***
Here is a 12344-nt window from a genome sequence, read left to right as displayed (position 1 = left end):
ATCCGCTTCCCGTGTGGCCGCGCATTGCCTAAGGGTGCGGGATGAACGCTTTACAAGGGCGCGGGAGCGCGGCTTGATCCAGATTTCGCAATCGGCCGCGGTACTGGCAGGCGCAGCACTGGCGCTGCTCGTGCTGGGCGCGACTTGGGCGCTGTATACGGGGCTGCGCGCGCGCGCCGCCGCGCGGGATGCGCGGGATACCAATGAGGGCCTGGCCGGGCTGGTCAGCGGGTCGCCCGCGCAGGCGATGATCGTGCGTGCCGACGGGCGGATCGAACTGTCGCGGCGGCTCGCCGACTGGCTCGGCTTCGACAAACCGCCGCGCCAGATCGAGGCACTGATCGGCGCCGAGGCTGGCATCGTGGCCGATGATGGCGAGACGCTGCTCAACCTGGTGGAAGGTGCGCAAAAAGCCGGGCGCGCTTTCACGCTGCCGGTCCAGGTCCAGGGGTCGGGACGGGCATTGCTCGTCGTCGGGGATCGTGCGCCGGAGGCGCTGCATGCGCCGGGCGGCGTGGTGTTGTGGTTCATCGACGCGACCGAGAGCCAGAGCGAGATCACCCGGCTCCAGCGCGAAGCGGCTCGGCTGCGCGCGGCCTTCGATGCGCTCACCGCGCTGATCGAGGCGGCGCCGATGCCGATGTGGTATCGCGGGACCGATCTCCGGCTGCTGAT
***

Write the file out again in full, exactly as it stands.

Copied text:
Here is a 12344-nt window from a genome sequence, read left to right as displayed (position 1 = left end):
ATCCGCTTCCCGTGTGGCCGCGCATTGCCTAAGGGTGCGGGATGAACGCTTTACAAGGGCGCGGGAGCGCGGCTTGATCCAGATTTCGCAATCGGCCGCGGTACTGGCAGGCGCAGCACTGGCGCTGCTCGTGCTGGGCGCGACTTGGGCGCTGTATACGGGGCTGCGCGCGCGCGCCGCCGCGCGGGATGCGCGGGATACCAATGAGGGCCTGGCCGGGCTGGTCAGCGGGTCGCCCGCGCAGGCGATGATCGTGCGTGCCGACGGGCGGATCGAACTGTCGCGGCGGCTCGCCGACTGGCTCGGCTTCGACAAACCGCCGCGCCAGATCGAGGCACTGATCGGCGCCGAGGCTGGCATCGTGGCCGATGATGGCGAGACGCTGCTCAACCTGGTGGAAGGTGCGCAAAAAGCCGGGCGCGCTTTCACGCTGCCGGTCCAGGTCCAGGGGTCGGGACGGGCATTGCTCGTCGTCGGGGATCGTGCGCCGGAGGCGCTGCATGCGCCGGGCGGCGTGGTGTTGTGGTTCATCGACGCGACCGAGAGCCAGAGCGAGATCACCCGGCTCCAGCGCGAAGCGGCTCGGCTGCGCGCGGCCTTCGATGCGCTCACCGCGCTGATCGAGGCGGCGCCGATGCCGATGTGGTATCGCGGGACCGATCTCCGGCTGCTGAT